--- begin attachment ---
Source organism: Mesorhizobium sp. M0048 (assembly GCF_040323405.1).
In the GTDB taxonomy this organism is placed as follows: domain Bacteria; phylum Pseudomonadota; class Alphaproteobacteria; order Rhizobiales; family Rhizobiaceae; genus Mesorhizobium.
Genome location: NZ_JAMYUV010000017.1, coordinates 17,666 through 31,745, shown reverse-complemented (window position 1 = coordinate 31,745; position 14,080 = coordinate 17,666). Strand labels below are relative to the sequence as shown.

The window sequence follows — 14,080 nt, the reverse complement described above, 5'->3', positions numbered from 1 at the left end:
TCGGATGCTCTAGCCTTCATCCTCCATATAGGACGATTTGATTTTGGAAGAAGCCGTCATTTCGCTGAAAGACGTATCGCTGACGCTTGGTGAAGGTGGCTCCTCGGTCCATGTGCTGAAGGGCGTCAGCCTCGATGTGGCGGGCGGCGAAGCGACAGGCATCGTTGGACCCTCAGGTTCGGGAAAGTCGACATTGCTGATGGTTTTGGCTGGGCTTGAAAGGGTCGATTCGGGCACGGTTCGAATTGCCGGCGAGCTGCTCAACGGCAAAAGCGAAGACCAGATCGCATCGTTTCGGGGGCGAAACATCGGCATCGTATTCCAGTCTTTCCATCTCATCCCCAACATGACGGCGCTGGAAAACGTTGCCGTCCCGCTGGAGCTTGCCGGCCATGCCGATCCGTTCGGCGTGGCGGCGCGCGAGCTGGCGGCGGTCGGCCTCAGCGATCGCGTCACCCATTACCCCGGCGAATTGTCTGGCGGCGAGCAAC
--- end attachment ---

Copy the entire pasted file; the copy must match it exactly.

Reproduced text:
Source organism: Mesorhizobium sp. M0048 (assembly GCF_040323405.1).
In the GTDB taxonomy this organism is placed as follows: domain Bacteria; phylum Pseudomonadota; class Alphaproteobacteria; order Rhizobiales; family Rhizobiaceae; genus Mesorhizobium.
Genome location: NZ_JAMYUV010000017.1, coordinates 17,666 through 31,745, shown reverse-complemented (window position 1 = coordinate 31,745; position 14,080 = coordinate 17,666). Strand labels below are relative to the sequence as shown.

The window sequence follows — 14,080 nt, the reverse complement described above, 5'->3', positions numbered from 1 at the left end:
TCGGATGCTCTAGCCTTCATCCTCCATATAGGACGATTTGATTTTGGAAGAAGCCGTCATTTCGCTGAAAGACGTATCGCTGACGCTTGGTGAAGGTGGCTCCTCGGTCCATGTGCTGAAGGGCGTCAGCCTCGATGTGGCGGGCGGCGAAGCGACAGGCATCGTTGGACCCTCAGGTTCGGGAAAGTCGACATTGCTGATGGTTTTGGCTGGGCTTGAAAGGGTCGATTCGGGCACGGTTCGAATTGCCGGCGAGCTGCTCAACGGCAAAAGCGAAGACCAGATCGCATCGTTTCGGGGGCGAAACATCGGCATCGTATTCCAGTCTTTCCATCTCATCCCCAACATGACGGCGCTGGAAAACGTTGCCGTCCCGCTGGAGCTTGCCGGCCATGCCGATCCGTTCGGCGTGGCGGCGCGCGAGCTGGCGGCGGTCGGCCTCAGCGATCGCGTCACCCATTACCCCGGCGAATTGTCTGGCGGCGAGCAAC